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It’s time to get intentional about what day of the week you hold meetings

After reviewing his calendar from 2022, the CEO of Owl Labs decided to get more strategic about why and when he held meetings. Here’s why it matters.

It’s time to get intentional about what day of the week you hold meetings
[Source photo: Jeffrey Coolidge/Getty Images]

Each year, Frank Weishaupt, CEO of the AI-powered video conferencing solution provider Owl Labs, reviews last year’s calendar to see how he spent his time. The exercise can uncover areas that need improvement so you can be proactive with your priorities, he says.

“Planning your weeks is incredibly important,” says Weishaupt. “Look at your activities and determine whether those activities match your goals. It’s a constant evaluation and optimization. If you’re not taking the time to do that, you know, you’re probably not using your time wisely.”

Going into 2023, he decided to dramatically change how he schedules meetings. His first step was to make sure he was holding the right meetings. For example, some meetings had become routine, but they didn’t make sense anymore. If you’re not sure whether a meeting is worth holding or not, Weishaupt suggests flushing your calendar and starting over.

“Then think about everything that’s coming your way,” he says. “I purged the majority of my meetings coming into the year.”

With a growing number of companies scaling back or even cancelling meetings altogether, Weishaupt isn’t alone in the idea to reconsider their importance. However, a critical step he took to make meetings more effective was being intentional about the day on which they’re held.


When Owl Labs switched to remote work in 2020, Weishaupt put a lot of thought into employee engagement. He instituted an all-hands meeting on a weekly basis, instead of the company’s prior quarterly cadence. As some employees came back to the office, the company kept the tradition, choosing Mondays as the best day for this task.

“Monday tends to be when most of our people are remote,” he says. “The day is generally longer because you’re not commuting. We found that Monday is a good day to [hold this type of meeting].”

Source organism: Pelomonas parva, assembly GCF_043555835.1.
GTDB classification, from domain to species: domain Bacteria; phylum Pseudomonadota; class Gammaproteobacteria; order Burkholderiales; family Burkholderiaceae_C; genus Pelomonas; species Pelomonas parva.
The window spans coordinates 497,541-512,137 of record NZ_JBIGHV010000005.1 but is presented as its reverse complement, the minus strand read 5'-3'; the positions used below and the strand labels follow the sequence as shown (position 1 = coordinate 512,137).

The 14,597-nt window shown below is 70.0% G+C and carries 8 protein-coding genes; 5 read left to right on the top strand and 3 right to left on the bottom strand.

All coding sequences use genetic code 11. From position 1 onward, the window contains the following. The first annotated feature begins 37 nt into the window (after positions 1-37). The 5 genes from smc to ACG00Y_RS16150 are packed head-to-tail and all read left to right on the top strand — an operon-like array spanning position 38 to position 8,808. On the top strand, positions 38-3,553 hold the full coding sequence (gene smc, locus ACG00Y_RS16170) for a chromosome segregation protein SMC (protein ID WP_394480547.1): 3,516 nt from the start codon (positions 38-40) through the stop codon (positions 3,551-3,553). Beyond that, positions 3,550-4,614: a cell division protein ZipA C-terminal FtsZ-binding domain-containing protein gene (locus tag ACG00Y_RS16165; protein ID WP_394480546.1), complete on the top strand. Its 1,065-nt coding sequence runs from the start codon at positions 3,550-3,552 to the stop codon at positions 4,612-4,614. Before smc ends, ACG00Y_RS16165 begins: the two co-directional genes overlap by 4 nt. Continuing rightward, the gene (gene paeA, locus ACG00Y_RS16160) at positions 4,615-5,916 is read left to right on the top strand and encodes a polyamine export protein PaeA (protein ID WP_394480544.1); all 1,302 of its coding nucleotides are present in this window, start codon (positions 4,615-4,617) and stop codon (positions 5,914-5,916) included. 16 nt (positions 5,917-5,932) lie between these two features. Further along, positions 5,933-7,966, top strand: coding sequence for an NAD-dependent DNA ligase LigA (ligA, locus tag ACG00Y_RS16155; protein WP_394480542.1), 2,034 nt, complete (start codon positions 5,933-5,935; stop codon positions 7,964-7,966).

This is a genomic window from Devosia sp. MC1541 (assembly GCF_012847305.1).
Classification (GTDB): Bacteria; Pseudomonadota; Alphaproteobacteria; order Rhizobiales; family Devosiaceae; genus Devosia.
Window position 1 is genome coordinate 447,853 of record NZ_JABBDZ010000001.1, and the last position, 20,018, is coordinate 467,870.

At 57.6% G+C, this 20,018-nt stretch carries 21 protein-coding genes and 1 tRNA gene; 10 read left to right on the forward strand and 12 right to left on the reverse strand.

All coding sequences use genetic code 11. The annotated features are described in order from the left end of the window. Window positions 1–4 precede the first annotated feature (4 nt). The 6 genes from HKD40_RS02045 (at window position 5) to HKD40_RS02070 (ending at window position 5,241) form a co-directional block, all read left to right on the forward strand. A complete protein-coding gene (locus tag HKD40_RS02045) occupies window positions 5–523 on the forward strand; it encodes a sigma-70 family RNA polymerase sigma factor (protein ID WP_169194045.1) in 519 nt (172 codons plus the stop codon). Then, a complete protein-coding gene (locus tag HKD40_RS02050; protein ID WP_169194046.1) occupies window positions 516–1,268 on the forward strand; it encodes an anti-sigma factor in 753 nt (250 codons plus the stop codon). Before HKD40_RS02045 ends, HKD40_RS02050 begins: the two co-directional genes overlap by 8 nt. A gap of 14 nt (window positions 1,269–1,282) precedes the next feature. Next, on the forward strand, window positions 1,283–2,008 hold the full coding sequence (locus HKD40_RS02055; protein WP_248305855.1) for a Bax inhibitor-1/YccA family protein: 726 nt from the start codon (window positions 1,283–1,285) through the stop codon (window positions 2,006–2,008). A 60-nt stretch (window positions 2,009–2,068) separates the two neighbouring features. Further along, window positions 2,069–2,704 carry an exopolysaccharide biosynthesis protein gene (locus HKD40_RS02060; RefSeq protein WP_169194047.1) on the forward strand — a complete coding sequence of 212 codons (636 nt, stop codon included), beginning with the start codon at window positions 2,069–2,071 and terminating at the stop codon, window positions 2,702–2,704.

Because Monday kicks off the workweek, having an all-hands meeting on this day can provide an opportunity to answer questions, solve problems that could cause bottlenecks, and share some motivation for the week ahead.


Each year, Owl Lab releases a State of Remote Work report. In 2022, it found that employees prefer to do certain types of activities in person, such as tasks that involve collaboration with colleagues. Because hybrid employees often work in the office on Tuesdays and Wednesdays, Weishaupt decided to use these days to schedule collaborative work meetings, such as brainstorm sessions or project work.


Weishaupt holds weekly one-on-one meetings with his direct reports to check in with them, setting goals and reviewing progress. For this type of meeting, he chose Thursdays as the best day.

“This allows me to reconcile all the information [we discuss], which leads into the staff meetings on Monday,” he says. “It has been a really good sequence for me.”


Currently, Owl Labs is testing a no-meeting Fridays, and Weishaupt says it’s been valuable for improving his team’s productivity. He does use Fridays for informal catchups.

“I found that I had multiple meetings on my calendar that wound up being five minutes, even though we had a 30-minute block taken out of a calendar,” he says. “I canceled some and said, ‘Why don’t we touch base every Friday just to see how the week has gone and see if there’s anything that we need to do together?’”

Five-minute catchups become a lot easier to fit in if you have no-meeting Fridays. “You’re not in back-to-back meetings from nine o’clock in the morning until six o’clock at night,” says Weishaupt.


Overhauling meetings can be especially impactful for hybrid teams that need to be more thoughtful about scheduling them in. The key to finding the right cadence and schedule is to be intentional.

“I think people tend to fall into routines, and they don’t optimize their schedules,” says Weishaupt. “Your calendar has to meet your needs to be able to achieve your goals. It also has to be thoughtful about the other human beings that work at your company.”

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